Middle Moscovian climate of eastern equatorial Pangea recorded in paleosols and fluvial architecture
Opluštil et al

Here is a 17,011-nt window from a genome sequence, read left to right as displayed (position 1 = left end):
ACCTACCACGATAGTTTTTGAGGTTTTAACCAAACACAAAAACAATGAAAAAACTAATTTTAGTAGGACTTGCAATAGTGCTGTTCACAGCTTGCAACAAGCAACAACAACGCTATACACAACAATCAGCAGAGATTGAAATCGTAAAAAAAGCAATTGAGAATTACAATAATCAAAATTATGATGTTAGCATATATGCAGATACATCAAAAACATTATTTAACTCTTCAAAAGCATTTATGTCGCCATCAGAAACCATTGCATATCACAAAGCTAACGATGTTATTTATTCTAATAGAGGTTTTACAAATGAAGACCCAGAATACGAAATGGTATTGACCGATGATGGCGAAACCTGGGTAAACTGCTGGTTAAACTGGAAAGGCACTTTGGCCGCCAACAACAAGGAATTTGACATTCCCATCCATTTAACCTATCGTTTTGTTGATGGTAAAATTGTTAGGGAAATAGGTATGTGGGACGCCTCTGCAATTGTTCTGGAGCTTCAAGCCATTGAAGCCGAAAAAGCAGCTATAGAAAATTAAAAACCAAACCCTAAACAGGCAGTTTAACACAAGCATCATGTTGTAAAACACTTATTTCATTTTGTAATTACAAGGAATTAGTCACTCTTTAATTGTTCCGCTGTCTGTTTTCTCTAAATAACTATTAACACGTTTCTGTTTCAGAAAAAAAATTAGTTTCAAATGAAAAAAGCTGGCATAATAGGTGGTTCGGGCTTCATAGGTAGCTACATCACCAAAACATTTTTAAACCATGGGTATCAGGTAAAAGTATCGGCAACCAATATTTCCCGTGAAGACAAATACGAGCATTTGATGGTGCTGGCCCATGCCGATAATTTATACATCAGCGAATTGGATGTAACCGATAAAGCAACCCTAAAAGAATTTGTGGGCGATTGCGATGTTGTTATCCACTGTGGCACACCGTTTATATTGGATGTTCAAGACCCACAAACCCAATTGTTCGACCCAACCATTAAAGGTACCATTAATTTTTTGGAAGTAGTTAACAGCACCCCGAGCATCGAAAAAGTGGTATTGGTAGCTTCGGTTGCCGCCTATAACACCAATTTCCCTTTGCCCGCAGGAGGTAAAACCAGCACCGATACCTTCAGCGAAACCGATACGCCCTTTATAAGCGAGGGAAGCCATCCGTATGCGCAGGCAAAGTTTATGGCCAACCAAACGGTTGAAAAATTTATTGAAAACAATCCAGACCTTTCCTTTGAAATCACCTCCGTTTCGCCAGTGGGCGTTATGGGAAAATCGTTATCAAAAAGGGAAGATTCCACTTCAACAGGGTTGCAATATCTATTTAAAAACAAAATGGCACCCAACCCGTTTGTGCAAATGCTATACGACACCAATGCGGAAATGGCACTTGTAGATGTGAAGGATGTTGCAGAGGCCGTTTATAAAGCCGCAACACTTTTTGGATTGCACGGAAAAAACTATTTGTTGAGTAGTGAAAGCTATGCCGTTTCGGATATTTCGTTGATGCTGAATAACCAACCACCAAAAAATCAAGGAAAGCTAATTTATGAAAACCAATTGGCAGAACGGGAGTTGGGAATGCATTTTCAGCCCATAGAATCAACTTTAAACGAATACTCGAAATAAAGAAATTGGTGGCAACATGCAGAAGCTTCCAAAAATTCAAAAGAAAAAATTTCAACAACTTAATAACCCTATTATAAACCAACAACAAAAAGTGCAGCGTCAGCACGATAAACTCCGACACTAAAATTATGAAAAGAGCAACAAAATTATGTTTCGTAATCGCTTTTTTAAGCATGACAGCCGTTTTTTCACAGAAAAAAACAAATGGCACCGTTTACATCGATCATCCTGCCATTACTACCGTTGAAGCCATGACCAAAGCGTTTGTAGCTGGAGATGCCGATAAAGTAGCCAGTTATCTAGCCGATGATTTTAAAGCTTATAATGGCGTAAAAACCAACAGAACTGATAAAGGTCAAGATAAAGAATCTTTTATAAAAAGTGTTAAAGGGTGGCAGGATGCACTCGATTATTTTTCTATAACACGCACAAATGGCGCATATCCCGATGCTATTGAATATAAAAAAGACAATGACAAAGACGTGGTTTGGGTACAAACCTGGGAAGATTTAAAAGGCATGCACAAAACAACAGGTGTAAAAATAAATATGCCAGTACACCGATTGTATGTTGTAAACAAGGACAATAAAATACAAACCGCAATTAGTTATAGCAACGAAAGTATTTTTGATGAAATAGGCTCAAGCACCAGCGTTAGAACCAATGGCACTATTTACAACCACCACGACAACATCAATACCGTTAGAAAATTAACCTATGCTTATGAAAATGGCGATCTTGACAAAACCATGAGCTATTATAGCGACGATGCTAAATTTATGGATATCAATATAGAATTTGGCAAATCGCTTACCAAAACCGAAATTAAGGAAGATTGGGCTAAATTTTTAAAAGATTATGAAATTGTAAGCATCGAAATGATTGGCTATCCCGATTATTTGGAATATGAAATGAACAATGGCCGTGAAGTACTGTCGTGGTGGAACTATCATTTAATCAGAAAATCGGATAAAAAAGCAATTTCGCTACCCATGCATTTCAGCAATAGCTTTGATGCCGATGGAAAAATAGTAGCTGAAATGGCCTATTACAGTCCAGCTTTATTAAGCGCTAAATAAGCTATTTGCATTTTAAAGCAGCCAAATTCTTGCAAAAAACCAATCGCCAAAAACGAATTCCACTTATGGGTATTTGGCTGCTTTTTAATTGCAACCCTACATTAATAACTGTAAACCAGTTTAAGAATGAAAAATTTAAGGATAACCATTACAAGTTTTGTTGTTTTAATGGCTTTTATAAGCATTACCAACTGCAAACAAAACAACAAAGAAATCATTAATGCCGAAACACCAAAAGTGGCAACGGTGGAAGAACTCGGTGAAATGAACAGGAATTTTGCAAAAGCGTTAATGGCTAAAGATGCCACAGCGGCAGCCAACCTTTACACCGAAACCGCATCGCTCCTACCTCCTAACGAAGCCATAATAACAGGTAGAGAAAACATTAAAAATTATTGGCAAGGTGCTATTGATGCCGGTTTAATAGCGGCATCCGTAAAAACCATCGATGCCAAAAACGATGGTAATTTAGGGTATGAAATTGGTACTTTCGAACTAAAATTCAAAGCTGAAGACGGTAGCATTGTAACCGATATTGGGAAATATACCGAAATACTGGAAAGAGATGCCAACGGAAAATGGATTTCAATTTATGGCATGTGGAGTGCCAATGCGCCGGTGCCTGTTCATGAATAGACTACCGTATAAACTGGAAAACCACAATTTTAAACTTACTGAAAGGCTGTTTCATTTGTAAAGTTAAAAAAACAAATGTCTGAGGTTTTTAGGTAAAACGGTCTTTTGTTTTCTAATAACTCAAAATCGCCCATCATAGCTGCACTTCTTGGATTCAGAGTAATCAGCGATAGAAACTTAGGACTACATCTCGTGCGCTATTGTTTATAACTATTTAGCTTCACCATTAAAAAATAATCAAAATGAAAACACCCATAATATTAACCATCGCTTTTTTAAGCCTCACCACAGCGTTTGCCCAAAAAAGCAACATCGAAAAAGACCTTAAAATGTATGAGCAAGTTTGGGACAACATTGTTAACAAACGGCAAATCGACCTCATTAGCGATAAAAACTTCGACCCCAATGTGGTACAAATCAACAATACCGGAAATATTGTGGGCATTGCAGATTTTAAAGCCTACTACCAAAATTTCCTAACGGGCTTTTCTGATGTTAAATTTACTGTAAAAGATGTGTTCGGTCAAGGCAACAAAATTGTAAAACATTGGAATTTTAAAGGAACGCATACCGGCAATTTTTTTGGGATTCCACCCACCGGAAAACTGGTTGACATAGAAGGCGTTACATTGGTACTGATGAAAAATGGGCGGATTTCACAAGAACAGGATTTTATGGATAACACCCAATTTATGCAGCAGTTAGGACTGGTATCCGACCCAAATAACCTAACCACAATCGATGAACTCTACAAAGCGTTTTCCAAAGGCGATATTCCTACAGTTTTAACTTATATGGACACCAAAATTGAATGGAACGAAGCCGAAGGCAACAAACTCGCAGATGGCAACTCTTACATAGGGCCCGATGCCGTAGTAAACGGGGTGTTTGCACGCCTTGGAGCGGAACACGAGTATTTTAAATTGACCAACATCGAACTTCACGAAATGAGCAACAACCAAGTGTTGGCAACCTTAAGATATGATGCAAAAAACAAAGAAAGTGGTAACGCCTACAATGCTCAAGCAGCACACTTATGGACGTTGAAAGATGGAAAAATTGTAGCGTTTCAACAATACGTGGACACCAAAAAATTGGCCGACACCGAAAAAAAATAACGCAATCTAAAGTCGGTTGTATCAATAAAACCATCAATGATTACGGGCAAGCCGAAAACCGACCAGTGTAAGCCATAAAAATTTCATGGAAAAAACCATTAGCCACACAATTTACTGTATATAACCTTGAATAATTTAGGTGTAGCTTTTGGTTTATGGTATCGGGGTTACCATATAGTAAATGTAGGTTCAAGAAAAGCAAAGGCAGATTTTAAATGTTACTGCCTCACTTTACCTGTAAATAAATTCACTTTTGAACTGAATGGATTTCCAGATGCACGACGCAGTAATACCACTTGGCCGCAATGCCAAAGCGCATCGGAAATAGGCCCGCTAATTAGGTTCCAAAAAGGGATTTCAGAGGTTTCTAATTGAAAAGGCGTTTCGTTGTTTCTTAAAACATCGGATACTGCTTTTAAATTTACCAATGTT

Fluvial architecture in conjunction with the morphology, petrographical, mineralogical and geochemical composition of intercalated paleosols of the Middle Moscovian upper Radnice Member of the continental Kladno-Rakovník Basin, Czech Republic, were studied in order to decipher climatic signals in the eastern Pangea region during the Late Paleozoic Ice Age. Analysis of architectural elements reveals vertical changes from strongly amalgamated channel fills of bedload-dominated braided streams, to isolated ribbon-like meandering channel fills in mud-dominated floodplain strata. The resulting large scale fining upward cycles separated by laterally widespread bounding surfaces are interpreted as having been formed in response to allocyclic processes driven by variable intensities of precipitation which affected the density of vegetation cover across the landscape and, in turn, the amount and character of sediment supply. Bedload-dominated parts of the cycles were deposited during periods of low water tables and sparse vegetation, whereas periods of maximum precipitation resulted in higher water tables and a greater density of vegetation cover, which, in turn stabilized the floodplains and fixed streams to narrow meandering/anastomosing channels in mud-dominated floodplain strata. Associated paleosols resemble modern Vertisols, which form under seasonal precipitation in modern settings. However, coeval formation of inertinite-rich peat represented by histosols and gleyed low chroma Vertisols in the stratigraphically lowest paleosol succession occurred under overlapping marginal conditions for the climatically different types of soils (i.e., under a seasonal climate where precipitation exceeds evapotranspiration for 6 to 8 months out of the year). Mean annual precipitation calculated from the geochemistry of B horizons of Vertisols (CALMAG proxy) varies between 1815 and 1730 mm/yr.